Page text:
My Home, My Story - The Bad and The Ugly

Mangalesri Chandrasekaran24 Oct 2016


By Nilam Ghazali


There are times when our journey in search of a dream home would end up as a nightmare and a torturous limbo for some. It can be an excruciatingly painful pill for homebuyers to swallow and assumingly turning a new leaf in life would instantly be sufficient to cure the hurt. But the effects can be long and haunting.

Through PropertyGuru’s ‘My Home, My Journey’, readers who have endured such journeys share their moments of bitterness when it comes to purchasing properties and in most circumstances, their first homes.

We share some of these riveting stories with you and hopefully, we can learn from their experiences and take their words of wisdom in deterring any bad decisions among other homebuyers.



Patrick Lee was extremely determined to get his life in order. He was thrilled to have the opportunity to purchase an up and coming development in Puchong upon the conviction of a salesperson whom he met a few years ago.

One day, Patrick and his girlfriend made an appointment to visit the show unit of the development. Upon their arrival, they were unlucky enough to meet a pushy salesperson who forced them into putting down an immediate downpayment.

Succumbing to such persuasion and promises of freebies and ‘ang pau’, he paid. Things did not turn out that rosy soon after. Patrick was denied the promised freebies of two air conditioner units as he overlooked his S&P agreement prior to that.

To keep things afloat, he rented out the unit to a foreign family that often skipped monthly rental payments and eventually took half of the unit’s appliances upon evacuating. Moments like this, disparity starts kicking in and in most circumstances, owners would eventually have to ‘let go’ of the property.

As first time buyers, due diligence is crucial. Researching and asking questions to the rightful authorities are the important steps that need to be taken. In Patrick’s case, no one was there to guide him. He embraced the lesson with an open heart and is hopefully, not deterred from buying properties in the future.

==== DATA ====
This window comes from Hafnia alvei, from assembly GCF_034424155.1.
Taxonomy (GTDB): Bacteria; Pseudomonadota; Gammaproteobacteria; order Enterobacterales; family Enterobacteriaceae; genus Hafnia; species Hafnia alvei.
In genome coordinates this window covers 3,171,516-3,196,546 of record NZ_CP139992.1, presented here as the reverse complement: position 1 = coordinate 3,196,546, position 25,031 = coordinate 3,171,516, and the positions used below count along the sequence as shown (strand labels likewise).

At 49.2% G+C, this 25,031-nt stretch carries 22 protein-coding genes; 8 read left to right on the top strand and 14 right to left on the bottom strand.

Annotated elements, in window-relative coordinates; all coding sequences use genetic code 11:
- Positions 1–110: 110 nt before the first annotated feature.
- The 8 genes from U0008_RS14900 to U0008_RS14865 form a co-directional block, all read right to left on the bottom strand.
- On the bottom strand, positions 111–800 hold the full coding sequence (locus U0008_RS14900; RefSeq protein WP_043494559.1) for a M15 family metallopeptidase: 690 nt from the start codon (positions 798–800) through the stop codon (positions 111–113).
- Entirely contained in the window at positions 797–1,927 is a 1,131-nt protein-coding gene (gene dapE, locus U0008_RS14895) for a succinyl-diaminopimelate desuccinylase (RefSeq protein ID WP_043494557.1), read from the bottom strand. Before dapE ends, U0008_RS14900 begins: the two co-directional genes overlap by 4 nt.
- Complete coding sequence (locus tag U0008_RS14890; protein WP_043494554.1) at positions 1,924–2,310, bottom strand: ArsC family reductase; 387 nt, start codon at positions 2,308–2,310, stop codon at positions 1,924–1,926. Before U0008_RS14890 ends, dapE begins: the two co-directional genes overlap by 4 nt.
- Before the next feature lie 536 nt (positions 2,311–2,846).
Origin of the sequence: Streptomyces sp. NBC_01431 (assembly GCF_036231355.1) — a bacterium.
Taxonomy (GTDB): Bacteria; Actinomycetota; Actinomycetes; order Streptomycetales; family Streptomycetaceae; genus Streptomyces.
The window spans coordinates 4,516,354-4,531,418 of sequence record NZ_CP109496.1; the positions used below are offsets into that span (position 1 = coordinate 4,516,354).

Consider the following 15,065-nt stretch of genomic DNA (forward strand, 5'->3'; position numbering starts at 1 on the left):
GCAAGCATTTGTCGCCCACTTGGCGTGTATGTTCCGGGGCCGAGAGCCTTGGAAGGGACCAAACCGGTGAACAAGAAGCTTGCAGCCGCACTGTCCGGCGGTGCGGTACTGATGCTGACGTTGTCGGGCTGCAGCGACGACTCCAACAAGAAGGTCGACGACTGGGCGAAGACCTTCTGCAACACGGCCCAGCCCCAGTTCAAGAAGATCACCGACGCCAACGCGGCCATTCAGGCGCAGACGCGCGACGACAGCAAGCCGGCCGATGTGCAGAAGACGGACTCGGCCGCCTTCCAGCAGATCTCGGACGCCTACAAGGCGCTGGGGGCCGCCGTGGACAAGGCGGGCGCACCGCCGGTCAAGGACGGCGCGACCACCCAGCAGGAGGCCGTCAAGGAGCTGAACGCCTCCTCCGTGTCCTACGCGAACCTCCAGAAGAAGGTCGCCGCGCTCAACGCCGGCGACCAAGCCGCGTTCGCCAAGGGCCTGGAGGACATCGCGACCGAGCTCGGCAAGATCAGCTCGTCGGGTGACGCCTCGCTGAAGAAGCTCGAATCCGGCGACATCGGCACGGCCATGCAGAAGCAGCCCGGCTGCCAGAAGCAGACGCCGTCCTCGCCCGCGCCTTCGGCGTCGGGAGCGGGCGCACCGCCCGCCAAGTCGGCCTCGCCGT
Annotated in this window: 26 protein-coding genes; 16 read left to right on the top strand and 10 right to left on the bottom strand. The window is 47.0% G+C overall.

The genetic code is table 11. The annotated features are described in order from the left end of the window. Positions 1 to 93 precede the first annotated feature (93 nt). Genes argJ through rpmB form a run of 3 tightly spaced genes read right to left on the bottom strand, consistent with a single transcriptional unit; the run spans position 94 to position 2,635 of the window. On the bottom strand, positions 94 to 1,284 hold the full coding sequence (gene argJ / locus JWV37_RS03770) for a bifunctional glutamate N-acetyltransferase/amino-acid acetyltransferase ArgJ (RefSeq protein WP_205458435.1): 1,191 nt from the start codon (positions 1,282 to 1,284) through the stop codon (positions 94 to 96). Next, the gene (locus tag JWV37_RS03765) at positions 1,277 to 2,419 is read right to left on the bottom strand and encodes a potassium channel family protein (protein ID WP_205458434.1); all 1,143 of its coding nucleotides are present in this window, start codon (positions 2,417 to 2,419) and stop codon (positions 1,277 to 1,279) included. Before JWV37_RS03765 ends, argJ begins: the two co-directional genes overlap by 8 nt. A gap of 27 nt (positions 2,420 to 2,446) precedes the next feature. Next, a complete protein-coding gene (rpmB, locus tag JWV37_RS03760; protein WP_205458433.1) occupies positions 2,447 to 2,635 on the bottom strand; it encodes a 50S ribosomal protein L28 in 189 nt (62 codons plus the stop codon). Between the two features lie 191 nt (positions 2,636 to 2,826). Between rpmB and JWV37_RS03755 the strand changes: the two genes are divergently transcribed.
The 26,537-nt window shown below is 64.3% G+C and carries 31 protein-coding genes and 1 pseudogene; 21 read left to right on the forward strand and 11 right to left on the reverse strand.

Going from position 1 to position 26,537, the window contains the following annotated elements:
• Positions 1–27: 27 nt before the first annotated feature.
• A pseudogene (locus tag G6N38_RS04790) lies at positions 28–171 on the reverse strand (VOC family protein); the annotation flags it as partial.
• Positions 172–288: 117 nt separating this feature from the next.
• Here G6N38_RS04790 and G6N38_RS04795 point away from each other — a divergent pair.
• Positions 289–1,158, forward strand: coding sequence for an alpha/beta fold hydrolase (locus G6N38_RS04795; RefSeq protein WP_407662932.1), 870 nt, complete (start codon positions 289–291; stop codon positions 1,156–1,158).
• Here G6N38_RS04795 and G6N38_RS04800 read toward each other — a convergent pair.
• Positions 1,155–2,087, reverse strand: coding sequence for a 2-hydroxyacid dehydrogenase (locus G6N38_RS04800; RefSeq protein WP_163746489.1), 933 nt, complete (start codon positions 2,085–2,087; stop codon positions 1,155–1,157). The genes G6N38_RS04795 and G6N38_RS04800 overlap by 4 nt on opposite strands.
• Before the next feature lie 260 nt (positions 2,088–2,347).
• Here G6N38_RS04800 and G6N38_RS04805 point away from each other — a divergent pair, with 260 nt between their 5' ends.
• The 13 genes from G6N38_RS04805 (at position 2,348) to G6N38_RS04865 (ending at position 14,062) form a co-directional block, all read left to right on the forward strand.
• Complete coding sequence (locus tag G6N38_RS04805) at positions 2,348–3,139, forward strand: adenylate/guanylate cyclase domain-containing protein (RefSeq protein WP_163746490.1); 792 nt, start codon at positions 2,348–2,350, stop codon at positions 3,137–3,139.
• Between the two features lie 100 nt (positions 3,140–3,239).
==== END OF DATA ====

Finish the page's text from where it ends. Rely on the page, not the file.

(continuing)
Pung Chen Chun shares a rather nostalgic take from his experience of buying a home in the 70’s. A journalist of a Brunei publication based in Sabah, Chen Chun was adamant in moving his family of three out from their rental home.

An idyllic area called Fairview Pak grabbed his attention as the property that he wanted was priced at RM130,000. Despite not earning enough, Chen Chun managed to come up with the downpayment of RM30,000 in three years. The first two years looked promising as the house was taking shape but the third year proved to be devastating.

“One day, before I was due to pay my third installment of RM10,000, I visited the site to discover that the roof trusses had disappeared. The developers’ office said the contractor did not follow the building specifications and there was a slight delay. Not suspecting anything, and worried that the money I had may ‘disappear’ if I held on to it, I decided to pay,” he shares in his entry.

Weeks turned to months, he soon found out that his dream home was literally sinking into the ground. Apparently, the engineers and contractors failed to detect ‘a subterranean stream that, when disturbed by piling, began to suck in anything built upon it’.

The developers were scot-free and left the project high and dry. Sadly, the housing laws back in the 70’s weren’t strong and efficient enough to protect buyers, which included buyers of abandoned projects.

“My only regret is that while many of the housing projects abandoned during my trying times were subsequently revived, the land on which once sat Fairview Park was somehow taken over by another developer, and new houses have since been built. How could the land not be encumbered when the project on which it sat failed?” he questions in his entry.


Caution Hand Shake


Chan Hen Yock’s experience is another to share. Property purchasing isn’t a walk in the park or even can it be equated to impulsive buying. In Hen Yock’s situation, being a first time buyer can be extremely dangerous especially if it’s done without consulting the professionals.

It started off one day as Hen Yock approached the management office of his desired condominium. Without doing any surveys or researches, he approached a lady from the office and enquired about available units. Clearly, a grave mistake to do!

The lady immediately recommended him a unit that was up for sale. Well, let’s put it this way, the rest was history. The lady acted as his ‘agent’ or ‘middle person’ in getting negotiations and transactions done between him and the owner. And lo and behold, the unit did have a few surprises up its sleeves. A decade later, Hen Yock is still living in that unit while dealing with numerous problems.

“Today I’m still staying in the unit perpetuated with problems such as a leaking ceiling. The condominium is also poorly maintained. The lifts break down at least once a week. The pool is green. The corridor is dimly lit,” he mentions in his entry.

He recently got to know that his ‘middle person’ had actually received RM6,000 from the previous owner for her help in getting rid of the unit and left her role at the management office right after the deal was done.

Which story got your attention? Did you relate to any of the entries as highlighted and empathize the writer due to similar experiences? And which story gave the biggest life lesson that homebuyers need to know before making the biggest decision of their life?


There are a lot of relatable stories that can be found through ‘My Home, My Story’ competition. But which entry deserves the winning prize money of RM10,000? Vote for your favourite story by logging onto PropertyGuru


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